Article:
Policy Studies State Policy

Banning Flavored E-Cigarettes Could Have Unintended Public Health Consequences


Stacey McKenna
Resident Senior Fellow, Integrated Harm Reduction

Key Points

Both clinical trials and individuals’ anecdotal experiences support the use of e-cigarettes as important tools in tobacco harm reduction. A small but increasing body of research indicates that flavors may be an important part of this, encouraging smokers to transition to e-cigarettes when reduction or cessation is a struggle. As such, while bans on flavored products will likely reduce overall e-cigarette use, they may also hinder smokers’ ability or desire to quit or cut back on use of combustible cigarettes.

Data on actual behaviors in the wake of tobacco restrictions as well as vapers’ predictions of their own responses to flavor bans indicate that a substantial proportion (30 to 60 percent) of flavored electronic nicotine delivery systems (ENDS) users would (or did) revert to combustible cigarettes, increase combustible cigarette use, or turn to online and illicit markets to continue accessing their preferred flavored products. This significantly muddies the potential public health benefits of a ban.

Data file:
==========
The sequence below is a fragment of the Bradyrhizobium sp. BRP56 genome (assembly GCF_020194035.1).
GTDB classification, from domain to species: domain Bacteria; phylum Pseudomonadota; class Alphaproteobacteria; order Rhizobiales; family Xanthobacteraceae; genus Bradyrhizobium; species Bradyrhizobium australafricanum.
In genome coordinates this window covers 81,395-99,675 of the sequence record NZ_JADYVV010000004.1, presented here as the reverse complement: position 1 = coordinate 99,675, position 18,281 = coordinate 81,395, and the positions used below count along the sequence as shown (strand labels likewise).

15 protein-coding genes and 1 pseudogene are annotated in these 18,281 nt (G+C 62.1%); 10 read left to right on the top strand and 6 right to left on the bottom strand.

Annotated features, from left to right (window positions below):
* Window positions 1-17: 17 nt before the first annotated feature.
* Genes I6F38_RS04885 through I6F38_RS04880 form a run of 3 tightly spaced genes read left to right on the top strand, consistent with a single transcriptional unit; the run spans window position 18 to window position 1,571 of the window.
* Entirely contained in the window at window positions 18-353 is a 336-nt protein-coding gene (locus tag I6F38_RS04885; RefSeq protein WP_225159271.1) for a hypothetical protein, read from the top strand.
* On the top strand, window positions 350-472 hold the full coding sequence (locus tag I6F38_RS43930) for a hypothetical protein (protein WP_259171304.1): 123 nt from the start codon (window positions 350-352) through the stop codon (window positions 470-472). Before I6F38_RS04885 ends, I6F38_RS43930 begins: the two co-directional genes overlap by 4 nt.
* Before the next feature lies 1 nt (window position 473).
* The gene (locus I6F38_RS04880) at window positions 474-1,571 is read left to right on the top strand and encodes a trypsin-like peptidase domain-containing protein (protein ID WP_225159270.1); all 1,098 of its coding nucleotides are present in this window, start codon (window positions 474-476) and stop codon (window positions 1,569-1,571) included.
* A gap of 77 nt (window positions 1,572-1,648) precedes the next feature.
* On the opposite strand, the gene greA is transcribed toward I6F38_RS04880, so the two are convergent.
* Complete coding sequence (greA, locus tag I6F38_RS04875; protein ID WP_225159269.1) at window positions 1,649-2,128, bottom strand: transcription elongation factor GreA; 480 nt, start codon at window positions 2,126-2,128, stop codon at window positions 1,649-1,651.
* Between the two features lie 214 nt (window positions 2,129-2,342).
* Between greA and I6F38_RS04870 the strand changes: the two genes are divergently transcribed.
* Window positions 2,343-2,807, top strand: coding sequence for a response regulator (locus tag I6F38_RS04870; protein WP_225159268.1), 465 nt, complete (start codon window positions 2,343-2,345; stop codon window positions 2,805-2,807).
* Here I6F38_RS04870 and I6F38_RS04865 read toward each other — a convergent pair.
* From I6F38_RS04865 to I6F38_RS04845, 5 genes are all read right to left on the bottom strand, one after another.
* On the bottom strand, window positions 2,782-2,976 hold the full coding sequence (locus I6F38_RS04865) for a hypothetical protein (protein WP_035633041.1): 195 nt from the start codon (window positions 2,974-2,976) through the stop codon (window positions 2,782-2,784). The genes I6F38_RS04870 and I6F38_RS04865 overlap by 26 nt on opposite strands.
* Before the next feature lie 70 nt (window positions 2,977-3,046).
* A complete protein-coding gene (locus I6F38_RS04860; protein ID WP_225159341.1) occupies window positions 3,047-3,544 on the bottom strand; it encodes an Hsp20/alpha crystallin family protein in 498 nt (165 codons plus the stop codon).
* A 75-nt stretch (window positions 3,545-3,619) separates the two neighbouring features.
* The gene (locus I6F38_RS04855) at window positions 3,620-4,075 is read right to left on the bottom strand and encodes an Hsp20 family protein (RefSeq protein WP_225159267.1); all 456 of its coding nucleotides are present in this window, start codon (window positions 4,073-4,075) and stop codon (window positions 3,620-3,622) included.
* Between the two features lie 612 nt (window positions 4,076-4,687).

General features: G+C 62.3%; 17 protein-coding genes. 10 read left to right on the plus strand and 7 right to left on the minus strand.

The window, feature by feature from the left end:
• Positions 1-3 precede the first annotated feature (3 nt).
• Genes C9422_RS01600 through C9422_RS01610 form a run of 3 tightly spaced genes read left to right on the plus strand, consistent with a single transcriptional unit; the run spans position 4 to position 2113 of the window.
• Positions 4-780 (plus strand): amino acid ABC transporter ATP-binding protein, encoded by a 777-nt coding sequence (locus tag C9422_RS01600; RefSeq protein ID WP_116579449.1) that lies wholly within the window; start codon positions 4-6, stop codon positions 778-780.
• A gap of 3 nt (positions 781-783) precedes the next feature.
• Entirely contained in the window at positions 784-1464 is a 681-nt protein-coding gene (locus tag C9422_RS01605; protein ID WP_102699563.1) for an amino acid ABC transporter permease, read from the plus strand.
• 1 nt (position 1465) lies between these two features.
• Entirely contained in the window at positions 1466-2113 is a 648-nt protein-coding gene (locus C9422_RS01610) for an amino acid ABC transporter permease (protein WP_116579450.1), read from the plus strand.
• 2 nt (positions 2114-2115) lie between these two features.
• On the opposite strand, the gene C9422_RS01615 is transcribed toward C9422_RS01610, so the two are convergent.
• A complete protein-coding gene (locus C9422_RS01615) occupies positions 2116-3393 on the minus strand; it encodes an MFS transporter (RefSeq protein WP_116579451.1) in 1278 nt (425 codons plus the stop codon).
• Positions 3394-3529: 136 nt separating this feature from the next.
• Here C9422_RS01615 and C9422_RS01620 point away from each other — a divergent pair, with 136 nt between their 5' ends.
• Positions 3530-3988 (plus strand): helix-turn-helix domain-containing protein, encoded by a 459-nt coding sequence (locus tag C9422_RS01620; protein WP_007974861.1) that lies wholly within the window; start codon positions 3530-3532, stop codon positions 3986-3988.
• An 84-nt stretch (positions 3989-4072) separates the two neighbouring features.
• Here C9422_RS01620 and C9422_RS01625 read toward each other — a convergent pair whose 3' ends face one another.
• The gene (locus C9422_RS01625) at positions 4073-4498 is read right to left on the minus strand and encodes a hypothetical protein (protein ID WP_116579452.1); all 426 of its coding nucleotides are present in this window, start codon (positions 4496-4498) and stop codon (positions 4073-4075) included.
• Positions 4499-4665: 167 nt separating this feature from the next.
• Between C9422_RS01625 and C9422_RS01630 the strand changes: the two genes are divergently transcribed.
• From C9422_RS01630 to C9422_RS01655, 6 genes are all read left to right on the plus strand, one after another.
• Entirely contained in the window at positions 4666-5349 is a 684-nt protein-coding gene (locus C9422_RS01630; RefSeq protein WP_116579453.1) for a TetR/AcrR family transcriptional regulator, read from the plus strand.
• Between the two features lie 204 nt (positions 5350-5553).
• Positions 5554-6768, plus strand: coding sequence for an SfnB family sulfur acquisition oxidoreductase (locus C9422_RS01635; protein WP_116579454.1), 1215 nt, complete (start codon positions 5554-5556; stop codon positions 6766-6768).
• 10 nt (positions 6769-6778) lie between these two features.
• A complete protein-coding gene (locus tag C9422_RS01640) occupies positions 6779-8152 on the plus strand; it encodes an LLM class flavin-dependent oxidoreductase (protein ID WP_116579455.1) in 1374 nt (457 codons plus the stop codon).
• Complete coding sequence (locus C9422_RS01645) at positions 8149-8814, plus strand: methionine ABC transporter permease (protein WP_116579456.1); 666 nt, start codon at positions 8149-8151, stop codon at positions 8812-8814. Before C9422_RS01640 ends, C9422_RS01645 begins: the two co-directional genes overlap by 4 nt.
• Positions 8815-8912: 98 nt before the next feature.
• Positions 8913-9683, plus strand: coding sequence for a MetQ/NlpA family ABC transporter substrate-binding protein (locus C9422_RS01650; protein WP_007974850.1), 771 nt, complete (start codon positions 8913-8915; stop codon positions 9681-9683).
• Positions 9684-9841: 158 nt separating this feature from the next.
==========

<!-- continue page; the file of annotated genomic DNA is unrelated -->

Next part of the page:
In addition to the potential unintended consequences of a flavor ban, the loss of tax revenue associated with the sale of flavored ENDS products could drastically reduce state funding for population-wide health programs. Given the relative safety of e-cigarettes—which have not been associated with actual or likely long-term health problems—and the potential to see subsequent increases in the use of combustible cigarettes or counterfeit products, this revenue loss is unlikely to be balanced by reductions in smoking-related healthcare expenses.

Press Release

States Continue to Try and Ban Flavored E-Cigarettes Despite Potential Unintended Public Health Consequences

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Executive Summary

Since their introduction to U.S. consumers in 2007, Electronic Nicotine Delivery Systems (ENDS or e-cigarettes) have gained popularity across age groups. However, as vaping prevalence grew among teens and young adults, public health experts warned against the risk of addiction and potential damage that nicotine use poses to developing brains. This, in turn, has prompted a flurry of policies at local, state and national levels that target the wide variety of flavored nicotine products believed to appeal directly to underage consumers.

The specific policies are too recent and too uneven to evaluate directly. However, a review of the research on e-cigarettes as smoking cessation tools, the appeal of flavors and the impacts of other tobacco legislation suggest that flavor bans will likely have both public health benefits and consequences. Two potential consequences stand out: unintended harms to consumers through the disruption of smoking cessation efforts and the growth of counterfeit and contraband products; and harm to communities via lost funding for broader health resources.